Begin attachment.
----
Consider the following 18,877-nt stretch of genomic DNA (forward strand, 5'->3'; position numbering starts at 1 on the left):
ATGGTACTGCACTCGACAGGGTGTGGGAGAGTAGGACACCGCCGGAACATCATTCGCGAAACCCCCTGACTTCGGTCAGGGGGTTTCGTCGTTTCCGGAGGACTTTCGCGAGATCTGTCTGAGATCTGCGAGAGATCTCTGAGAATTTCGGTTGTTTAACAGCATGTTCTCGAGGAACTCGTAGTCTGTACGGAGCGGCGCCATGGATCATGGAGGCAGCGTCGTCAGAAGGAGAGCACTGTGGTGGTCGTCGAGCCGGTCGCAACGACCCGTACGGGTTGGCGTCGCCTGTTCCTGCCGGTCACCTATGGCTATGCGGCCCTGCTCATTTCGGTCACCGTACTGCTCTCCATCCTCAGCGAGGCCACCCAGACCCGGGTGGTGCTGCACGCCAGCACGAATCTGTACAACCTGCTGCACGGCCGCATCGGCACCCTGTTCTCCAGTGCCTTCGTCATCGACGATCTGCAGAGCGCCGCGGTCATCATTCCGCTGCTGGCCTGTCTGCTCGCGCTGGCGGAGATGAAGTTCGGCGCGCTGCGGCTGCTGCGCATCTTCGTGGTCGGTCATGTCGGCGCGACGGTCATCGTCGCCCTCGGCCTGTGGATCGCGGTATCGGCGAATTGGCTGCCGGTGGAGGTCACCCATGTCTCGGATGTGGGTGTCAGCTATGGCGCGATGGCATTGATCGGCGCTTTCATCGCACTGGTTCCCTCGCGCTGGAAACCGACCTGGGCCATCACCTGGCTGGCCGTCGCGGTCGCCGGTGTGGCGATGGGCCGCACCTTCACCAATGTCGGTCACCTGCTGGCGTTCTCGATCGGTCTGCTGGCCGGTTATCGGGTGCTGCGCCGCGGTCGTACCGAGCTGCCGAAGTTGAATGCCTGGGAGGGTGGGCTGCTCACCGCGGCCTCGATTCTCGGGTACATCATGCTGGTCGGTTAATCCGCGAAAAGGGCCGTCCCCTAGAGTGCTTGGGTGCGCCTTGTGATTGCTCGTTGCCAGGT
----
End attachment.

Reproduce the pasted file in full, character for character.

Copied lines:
Consider the following 18,877-nt stretch of genomic DNA (forward strand, 5'->3'; position numbering starts at 1 on the left):
ATGGTACTGCACTCGACAGGGTGTGGGAGAGTAGGACACCGCCGGAACATCATTCGCGAAACCCCCTGACTTCGGTCAGGGGGTTTCGTCGTTTCCGGAGGACTTTCGCGAGATCTGTCTGAGATCTGCGAGAGATCTCTGAGAATTTCGGTTGTTTAACAGCATGTTCTCGAGGAACTCGTAGTCTGTACGGAGCGGCGCCATGGATCATGGAGGCAGCGTCGTCAGAAGGAGAGCACTGTGGTGGTCGTCGAGCCGGTCGCAACGACCCGTACGGGTTGGCGTCGCCTGTTCCTGCCGGTCACCTATGGCTATGCGGCCCTGCTCATTTCGGTCACCGTACTGCTCTCCATCCTCAGCGAGGCCACCCAGACCCGGGTGGTGCTGCACGCCAGCACGAATCTGTACAACCTGCTGCACGGCCGCATCGGCACCCTGTTCTCCAGTGCCTTCGTCATCGACGATCTGCAGAGCGCCGCGGTCATCATTCCGCTGCTGGCCTGTCTGCTCGCGCTGGCGGAGATGAAGTTCGGCGCGCTGCGGCTGCTGCGCATCTTCGTGGTCGGTCATGTCGGCGCGACGGTCATCGTCGCCCTCGGCCTGTGGATCGCGGTATCGGCGAATTGGCTGCCGGTGGAGGTCACCCATGTCTCGGATGTGGGTGTCAGCTATGGCGCGATGGCATTGATCGGCGCTTTCATCGCACTGGTTCCCTCGCGCTGGAAACCGACCTGGGCCATCACCTGGCTGGCCGTCGCGGTCGCCGGTGTGGCGATGGGCCGCACCTTCACCAATGTCGGTCACCTGCTGGCGTTCTCGATCGGTCTGCTGGCCGGTTATCGGGTGCTGCGCCGCGGTCGTACCGAGCTGCCGAAGTTGAATGCCTGGGAGGGTGGGCTGCTCACCGCGGCCTCGATTCTCGGGTACATCATGCTGGTCGGTTAATCCGCGAAAAGGGCCGTCCCCTAGAGTGCTTGGGTGCGCCTTGTGATTGCTCGTTGCCAGGT